They formed the Northern California Association to Preserve Bodega Head and Harbor. And the "antics" began.

The most telling one involved balloons with a note inside including a return address and the information that if it had been a molecule of strontium 90 or iodine 131 rather than a balloon, it would have drifted in the same path.

The cards came back from the East Bay and the agricultural lands across western Marin County.

Meanwhile, PG&E continued work on the reactor excavation, 142 feet across, that we called, and still call, the Hole in the Head.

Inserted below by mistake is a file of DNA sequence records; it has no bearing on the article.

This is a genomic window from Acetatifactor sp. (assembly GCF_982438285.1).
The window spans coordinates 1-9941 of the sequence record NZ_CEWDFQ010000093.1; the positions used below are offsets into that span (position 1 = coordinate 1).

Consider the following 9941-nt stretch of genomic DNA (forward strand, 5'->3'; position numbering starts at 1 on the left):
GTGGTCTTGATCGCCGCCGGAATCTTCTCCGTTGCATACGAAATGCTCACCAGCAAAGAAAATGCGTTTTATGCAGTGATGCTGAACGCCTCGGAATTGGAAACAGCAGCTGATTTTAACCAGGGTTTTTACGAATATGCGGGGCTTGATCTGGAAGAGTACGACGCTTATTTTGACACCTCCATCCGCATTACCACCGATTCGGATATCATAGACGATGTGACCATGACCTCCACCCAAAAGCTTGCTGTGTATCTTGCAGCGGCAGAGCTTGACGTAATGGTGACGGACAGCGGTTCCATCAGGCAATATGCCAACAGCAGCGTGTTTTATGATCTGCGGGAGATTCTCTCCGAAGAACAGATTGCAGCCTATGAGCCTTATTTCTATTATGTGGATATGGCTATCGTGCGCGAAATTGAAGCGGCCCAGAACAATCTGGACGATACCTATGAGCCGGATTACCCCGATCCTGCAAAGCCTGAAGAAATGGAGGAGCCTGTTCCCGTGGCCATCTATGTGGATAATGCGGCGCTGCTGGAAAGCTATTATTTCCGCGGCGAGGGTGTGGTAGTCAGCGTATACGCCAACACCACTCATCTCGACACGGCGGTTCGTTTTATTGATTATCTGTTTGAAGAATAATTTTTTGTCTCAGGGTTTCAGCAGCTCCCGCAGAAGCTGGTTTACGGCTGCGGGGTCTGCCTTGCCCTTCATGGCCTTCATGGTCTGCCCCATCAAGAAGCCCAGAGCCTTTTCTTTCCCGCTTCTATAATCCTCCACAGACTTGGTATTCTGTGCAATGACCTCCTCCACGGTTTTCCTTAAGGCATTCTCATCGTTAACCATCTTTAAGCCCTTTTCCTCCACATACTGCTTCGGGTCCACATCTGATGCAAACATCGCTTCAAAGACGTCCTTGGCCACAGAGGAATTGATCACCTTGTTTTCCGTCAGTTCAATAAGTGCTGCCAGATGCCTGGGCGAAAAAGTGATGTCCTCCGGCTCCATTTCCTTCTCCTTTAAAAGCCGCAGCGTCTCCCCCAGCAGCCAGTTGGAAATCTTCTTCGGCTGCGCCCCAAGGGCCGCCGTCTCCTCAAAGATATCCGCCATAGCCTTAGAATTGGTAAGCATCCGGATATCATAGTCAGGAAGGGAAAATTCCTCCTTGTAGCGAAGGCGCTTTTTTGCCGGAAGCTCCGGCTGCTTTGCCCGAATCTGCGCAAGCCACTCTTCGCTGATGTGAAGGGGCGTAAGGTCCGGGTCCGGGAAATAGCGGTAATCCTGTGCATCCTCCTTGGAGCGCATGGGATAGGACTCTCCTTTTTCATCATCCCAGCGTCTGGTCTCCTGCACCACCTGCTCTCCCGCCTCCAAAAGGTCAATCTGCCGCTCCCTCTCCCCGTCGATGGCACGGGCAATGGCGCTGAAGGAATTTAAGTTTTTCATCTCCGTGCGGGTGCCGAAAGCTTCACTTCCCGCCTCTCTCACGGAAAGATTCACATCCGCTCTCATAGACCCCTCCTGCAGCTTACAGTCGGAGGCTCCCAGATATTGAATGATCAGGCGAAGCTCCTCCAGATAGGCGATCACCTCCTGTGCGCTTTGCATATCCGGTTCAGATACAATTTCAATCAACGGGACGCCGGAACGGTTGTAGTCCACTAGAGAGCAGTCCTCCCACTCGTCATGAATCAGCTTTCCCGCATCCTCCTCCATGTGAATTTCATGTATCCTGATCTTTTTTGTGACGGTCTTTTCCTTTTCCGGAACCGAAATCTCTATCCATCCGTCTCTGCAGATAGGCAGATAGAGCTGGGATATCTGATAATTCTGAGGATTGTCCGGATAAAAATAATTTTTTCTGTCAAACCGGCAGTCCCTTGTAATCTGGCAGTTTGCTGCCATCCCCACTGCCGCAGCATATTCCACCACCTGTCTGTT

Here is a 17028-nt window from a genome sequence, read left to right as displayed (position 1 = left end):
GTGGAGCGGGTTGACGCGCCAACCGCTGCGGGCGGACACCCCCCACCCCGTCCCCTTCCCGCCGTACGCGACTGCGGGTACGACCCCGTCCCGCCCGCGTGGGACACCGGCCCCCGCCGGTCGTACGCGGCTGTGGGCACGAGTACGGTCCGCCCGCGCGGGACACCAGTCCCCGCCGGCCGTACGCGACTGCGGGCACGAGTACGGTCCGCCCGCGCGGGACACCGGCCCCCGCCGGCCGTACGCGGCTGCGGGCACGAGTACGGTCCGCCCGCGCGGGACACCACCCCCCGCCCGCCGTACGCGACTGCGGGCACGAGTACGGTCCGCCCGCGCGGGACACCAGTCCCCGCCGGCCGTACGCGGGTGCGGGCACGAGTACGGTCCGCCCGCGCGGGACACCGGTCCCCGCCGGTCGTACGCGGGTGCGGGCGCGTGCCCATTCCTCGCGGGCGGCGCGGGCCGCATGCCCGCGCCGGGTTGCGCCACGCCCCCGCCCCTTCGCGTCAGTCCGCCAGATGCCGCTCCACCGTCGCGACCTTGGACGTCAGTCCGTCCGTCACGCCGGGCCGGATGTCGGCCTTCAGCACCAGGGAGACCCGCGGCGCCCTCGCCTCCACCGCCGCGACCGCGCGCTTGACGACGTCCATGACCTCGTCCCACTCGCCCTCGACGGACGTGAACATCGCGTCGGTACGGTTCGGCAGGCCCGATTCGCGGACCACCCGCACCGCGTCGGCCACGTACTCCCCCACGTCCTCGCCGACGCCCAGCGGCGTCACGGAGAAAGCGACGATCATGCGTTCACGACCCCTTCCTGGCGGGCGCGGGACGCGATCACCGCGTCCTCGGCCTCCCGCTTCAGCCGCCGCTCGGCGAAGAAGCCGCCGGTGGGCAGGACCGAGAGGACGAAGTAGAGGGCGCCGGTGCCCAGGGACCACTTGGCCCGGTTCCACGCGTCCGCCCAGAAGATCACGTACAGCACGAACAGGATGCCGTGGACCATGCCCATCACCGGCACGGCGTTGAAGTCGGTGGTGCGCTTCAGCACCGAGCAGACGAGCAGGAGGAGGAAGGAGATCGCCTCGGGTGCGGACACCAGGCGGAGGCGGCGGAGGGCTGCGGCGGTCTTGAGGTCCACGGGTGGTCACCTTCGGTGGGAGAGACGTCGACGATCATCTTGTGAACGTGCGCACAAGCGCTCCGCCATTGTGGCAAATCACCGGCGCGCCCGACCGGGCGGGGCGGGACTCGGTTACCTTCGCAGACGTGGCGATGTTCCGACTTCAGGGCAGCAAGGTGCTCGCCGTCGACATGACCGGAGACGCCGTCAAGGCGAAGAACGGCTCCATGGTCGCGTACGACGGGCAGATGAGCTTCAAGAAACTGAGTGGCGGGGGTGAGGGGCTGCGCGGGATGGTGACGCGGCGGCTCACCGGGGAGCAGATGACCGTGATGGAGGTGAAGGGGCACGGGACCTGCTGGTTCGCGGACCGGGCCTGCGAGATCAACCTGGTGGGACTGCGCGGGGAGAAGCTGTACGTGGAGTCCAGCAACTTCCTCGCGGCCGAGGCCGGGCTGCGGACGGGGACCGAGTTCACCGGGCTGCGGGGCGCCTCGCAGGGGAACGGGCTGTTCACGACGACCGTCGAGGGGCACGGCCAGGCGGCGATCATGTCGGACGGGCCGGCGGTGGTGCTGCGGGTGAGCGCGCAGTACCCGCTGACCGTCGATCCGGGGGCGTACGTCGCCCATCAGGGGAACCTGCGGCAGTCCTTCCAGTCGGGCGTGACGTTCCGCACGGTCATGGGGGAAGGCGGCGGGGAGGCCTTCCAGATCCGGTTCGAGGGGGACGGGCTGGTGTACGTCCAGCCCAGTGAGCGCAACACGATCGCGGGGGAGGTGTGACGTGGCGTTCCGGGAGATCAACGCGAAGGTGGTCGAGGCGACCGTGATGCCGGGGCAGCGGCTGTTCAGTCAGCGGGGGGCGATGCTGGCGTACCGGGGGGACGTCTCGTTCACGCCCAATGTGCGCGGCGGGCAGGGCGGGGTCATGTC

Pesonen was working full time on the protest, traveling the state, talking his way into radio stations.

That's how Pierre Saint-Amand, a geophysicist at the China Lake naval base, heard about Bodega Bay. He called Pesonen and came to take a look, becoming the first to identify (dare I say "notice"?) the fault in the Hole in the Head.

A pioneer in the study of tectonic plates and how they move, he alerted the Atomic Energy Commission. Two days later, after the AEC saw the fault, PG&E withdrew.

DORIS SLOAN: "The terrible scenario at the Fukushima reactors shows how unwise it is to site nuclear reactors at the coast.

"Clearly the decision not to build the Bodega plant was the correct one. Though the proposed plant, with a projected life of 30 years, might have been closed by now, spent fuel likely would have remained there, in danger from earthquake or tsunami, because California still doesn't have a long-term repository for nuclear waste."